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My Advice To @Ryanair On Twitter

Big fanfare last week that Ryanair has joined Twitter.  Then you hear that they’re not going to talk to anyone because they have 80 million customers. [I love it: even when they are saying something negative, they spin!!]  A random conversation in the changing rooms before 8am this morning got me thinking…

What advice would i give re. @Ryanair?

I’d give them the big spiel about how Twitter is like a cocktail party, with lots of people there, lots of noise, and doing lots of talking.  You’d never walk into a cocktail party and start shouting your mouth off about discounted flights?  Hmm, well maybe if you are Michael O’Leary you might!

Mr O’Leary has such a distinctive style which has been cultivated over the years. It goes with the brand, and personally I love it.  Back in the very early days of Brightspark, I adopted his policy re. stationery: don’t buy it when you can get it for free from hotels, and conferences!

Wouldn’t it be great if @Ryanair was as cheeky as MOL?  Slightly off the wall, funny, and not necessarily on brand in terms of the message content.  But I bet they’d get gazillions of followers.  I’d be more likely to follow @ryanair if I knew it wasn’t going to just bombard me with boring information about new routes and sale stuff.

So this is the first thing for Ryanair, they need to figure out what level they are going for on twitter.

1. Broadcast Only: this is what they are doing now… talking to themselves and no-one else.  Displaying a complete misunderstanding of what this Twitter social media thing is all about.  Hint: the clue is in the word social!  Don’t worry – there are lots of people out there doing this, treating Twitter like a new version of a press release tool.  They just don’t rock.  And they don’t get it.  And in these cases, running Twitter is indeed a drain on resources and does not generate any positive return.

2. Chitty Chat: this is where you talk to people AND publish your own sales stuff.  If you are genuinely having the chat, people don’t mind if you throw in the odd bit of “20% off this and that”.  How it works is that people follow you.  And you might follow them back if you think they look half interesting, or if their avatar and short biog gives you a sense that maybe, just maybe they might buy off you.  Admittedly, if you are Ryanair, this bit will be hard to tell because they are more used to seeing us bleary eyed at 5am boarding a flight to somewhere good, with a handbag stashed inside our skinny jeans, trying not to make eye contact.   Who does this well?  In my opinion, BordBia does this very well.  The tone of voice is friendly, relaxed, helpful – not the natural tone I would have associated with this state body, but certainly one that has evolved well, thanks to the team who manage their Twitter.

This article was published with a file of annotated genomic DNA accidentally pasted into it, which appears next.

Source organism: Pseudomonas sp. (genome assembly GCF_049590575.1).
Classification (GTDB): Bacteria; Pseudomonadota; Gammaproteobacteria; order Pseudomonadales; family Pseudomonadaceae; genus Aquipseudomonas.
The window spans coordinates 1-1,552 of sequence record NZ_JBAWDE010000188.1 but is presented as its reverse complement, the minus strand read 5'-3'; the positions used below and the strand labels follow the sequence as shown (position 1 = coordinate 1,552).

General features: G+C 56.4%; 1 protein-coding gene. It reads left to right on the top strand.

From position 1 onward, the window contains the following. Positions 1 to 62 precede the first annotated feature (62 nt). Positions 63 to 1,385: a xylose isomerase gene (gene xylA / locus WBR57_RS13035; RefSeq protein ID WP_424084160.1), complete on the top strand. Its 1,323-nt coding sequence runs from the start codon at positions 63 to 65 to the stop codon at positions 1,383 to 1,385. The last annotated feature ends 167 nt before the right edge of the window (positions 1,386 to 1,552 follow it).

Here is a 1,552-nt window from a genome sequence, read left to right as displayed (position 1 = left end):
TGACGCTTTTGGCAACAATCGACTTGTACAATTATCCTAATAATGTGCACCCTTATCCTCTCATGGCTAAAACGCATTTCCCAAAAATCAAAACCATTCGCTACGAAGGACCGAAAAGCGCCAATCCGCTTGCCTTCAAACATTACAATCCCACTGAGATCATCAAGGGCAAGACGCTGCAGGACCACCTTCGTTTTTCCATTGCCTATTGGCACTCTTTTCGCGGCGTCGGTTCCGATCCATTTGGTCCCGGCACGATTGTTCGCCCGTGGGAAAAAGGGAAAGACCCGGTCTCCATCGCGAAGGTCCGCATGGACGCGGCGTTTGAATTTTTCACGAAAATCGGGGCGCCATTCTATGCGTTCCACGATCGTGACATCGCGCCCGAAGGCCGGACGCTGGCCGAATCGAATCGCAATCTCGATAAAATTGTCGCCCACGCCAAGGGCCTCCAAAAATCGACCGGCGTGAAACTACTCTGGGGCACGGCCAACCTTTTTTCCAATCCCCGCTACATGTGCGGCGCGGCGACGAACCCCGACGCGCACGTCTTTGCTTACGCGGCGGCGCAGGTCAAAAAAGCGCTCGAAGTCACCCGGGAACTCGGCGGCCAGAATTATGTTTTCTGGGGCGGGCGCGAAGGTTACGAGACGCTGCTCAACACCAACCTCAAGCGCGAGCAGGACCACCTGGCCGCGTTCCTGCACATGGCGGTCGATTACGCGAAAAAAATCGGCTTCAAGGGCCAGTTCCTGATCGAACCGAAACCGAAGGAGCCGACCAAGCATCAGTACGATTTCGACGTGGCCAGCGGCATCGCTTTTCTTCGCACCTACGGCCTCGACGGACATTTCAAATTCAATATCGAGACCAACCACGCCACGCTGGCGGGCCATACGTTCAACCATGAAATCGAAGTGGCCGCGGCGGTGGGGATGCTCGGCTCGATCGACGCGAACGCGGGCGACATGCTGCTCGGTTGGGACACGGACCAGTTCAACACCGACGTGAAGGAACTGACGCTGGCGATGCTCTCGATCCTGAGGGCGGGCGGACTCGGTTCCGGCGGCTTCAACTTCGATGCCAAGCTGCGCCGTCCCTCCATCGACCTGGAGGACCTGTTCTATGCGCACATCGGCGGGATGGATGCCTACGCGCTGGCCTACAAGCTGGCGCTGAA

3. Customer Service:this is where you advertise your Twitter account to customers and profess to be interested in trying to help them.  Not to be embarked upon unless you invest in some training for your team.  There’s nothing worse than trying to engage in some Twitter 140 character explanations of broken shit, and the dude at the other end, just flicks you off to a phone line!! (Hello @vodafoneireland!)  But there are a great many companies doing this well and deriving great savings and creating customer satisfaction. Personally I like @electricireland, and @o2,

4. Advanced Twitter Search: can be great, but do tread with caution.  Maybe Ryanair might not be the ideal for this one…. this is where you use the Advanced Twitter Search function to listen out to tweets being posted about you, your brand, your competitors, or just at people’s point of need – and you jump in WHERE APPROPRIATE!!  We used to do this with great effect for Tourism Ireland: the call centre staff who were very well trained up on Twitter would listen out to people talking about planning their next trip to Ireland, or making that dream trip.. they would intervene with a question or two, engage the person in conversation, and end with a link to the website, possibly to an itinerary that matched the interests that could be gleaned from the person’s info.

Once you decide on the level at which you are going to engage, then it’s time to get down to tactics.  More on that later this week.

This article first appeared in the Brightspark blog, Twitter Advice To Ryanair

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